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N.B. chiefs call on commissioner to denounce gag order on land acknowledgments

N.B. chiefs call on commissioner to denounce gag order on land acknowledgments

FREDERICTON — New Brunswick’s six Wolastoqey chiefs called on the province’s new commissioner on systemic racism on Monday to take a stand against the provincial government’s ban on land acknowledgments. Last Thursday the province ordered government employees to stop referring to unceded or unsurrendered lands when speaking at public meetings. Attorney General Hugh Flemming said

FREDERICTON — New Brunswick’s six Wolastoqey chiefs called on the province’s new commissioner on systemic racism on Monday to take a stand against the provincial government’s ban on land acknowledgments.

Last Thursday the province ordered government employees to stop referring to unceded or unsurrendered lands when speaking at public meetings.

Attorney General Hugh Flemming said the directive was in response to a lawsuit filed last year by the Wolastoqey communities claiming ownership of more than 60 per cent of the province.

Tobique Chief Ross Perley said commissioner Manju Varma, who was appointed last month to address systemic racism in the province, should intervene to ask the attorney general to stand down. Chief Allan Polchies of the St. Mary’s First Nation also said Varma needs to denounce the government’s language on the issue.

“She is tasked with addressing systemic racism in New Brunswick, and she must stand up when systemic racism is on full display, which it is with the memo that was released on Thursday,” Polchies said in an interview Monday.

Reached in Moncton, Varma said it was the first she was hearing of the First Nations’ request. “It would be very irresponsible of me to comment on something that I haven’t gotten a lot of information on,” she said.

However the commissioner said she’s open to those discussions and would be reaching out to the chiefs and the government. Varma said she had seen media reports on the acknowledgments issue and the reaction on social media, and it concerned her.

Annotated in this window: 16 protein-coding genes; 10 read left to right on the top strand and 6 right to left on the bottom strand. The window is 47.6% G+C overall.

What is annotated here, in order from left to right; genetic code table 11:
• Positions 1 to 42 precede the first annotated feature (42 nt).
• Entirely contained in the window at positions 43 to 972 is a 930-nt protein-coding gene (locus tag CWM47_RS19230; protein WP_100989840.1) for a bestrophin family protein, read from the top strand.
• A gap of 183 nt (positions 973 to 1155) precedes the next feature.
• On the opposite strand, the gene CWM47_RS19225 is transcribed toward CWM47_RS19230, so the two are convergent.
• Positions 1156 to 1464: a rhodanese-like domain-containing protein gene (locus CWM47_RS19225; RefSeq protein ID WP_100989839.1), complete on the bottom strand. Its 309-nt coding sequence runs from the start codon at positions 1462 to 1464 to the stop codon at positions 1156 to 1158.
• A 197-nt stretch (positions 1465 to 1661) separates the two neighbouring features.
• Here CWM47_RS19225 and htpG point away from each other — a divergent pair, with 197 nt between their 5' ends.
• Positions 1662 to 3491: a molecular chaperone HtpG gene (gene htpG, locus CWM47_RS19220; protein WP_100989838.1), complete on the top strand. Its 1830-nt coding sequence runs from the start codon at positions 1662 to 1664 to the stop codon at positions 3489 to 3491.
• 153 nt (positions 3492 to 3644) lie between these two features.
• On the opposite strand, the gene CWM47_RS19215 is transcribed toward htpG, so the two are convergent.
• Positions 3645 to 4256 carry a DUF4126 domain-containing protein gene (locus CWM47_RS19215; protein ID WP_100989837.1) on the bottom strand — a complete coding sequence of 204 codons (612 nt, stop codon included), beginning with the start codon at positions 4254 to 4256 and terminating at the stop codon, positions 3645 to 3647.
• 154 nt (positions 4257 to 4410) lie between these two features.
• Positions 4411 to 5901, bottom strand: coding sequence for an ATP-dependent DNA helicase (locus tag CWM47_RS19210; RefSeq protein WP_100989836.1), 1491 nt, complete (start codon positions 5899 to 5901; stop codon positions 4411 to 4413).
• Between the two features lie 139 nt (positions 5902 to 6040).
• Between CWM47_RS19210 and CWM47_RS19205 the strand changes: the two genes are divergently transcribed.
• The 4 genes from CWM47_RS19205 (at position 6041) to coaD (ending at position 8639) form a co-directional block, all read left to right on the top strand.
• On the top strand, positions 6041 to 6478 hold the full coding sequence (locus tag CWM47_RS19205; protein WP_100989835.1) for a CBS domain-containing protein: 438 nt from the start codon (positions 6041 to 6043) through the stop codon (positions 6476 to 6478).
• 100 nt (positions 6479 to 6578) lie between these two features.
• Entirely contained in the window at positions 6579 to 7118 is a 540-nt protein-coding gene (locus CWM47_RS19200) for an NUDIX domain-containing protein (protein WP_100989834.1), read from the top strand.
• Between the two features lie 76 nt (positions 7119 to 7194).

“When I saw that, I was concerned about what sort of impact that would have on my relationship with the Indigenous communities and the work that I would like to do with them,” she said. “I’m not a provincial employee. I am independent, and my work with them will be from an independent lens.”

Varma said she had read there was no consultation before the announcement, and that was also a concern.

Polchies said consultation with the provincial government is non-existent. “There was never any consultation with Indigenous leaders on everything the provincial government has released in the last year-and-a-half,” he said.

He stressed the case before the courts is a title case, not a land claim.

“We’ve been very clear that we’re not seeking the return of all the land in our territory. We’re not looking to displace homeowners. We are seeking a declaration of title to our territory, which has never been ceded,” he said.

Meanwhile, the president of CUPE New Brunswick, which represents 28,000 public sectors workers in the province, expressed disappointment with the government memo.

“Any attempt to discipline our members for making land acknowledgments will be met with grievances,” Steve Drost said in a statement Monday.

Drost said the union urges its members to use words such as “unceded” and even “stolen” to describe the lands they live on. “That New Brunswick exists on the stolen, unceded and unsurrendered lands of the Mi’kmaq, Wolastoqey and Peskotomuhkati is not up for debate — it is a fact,” he said.

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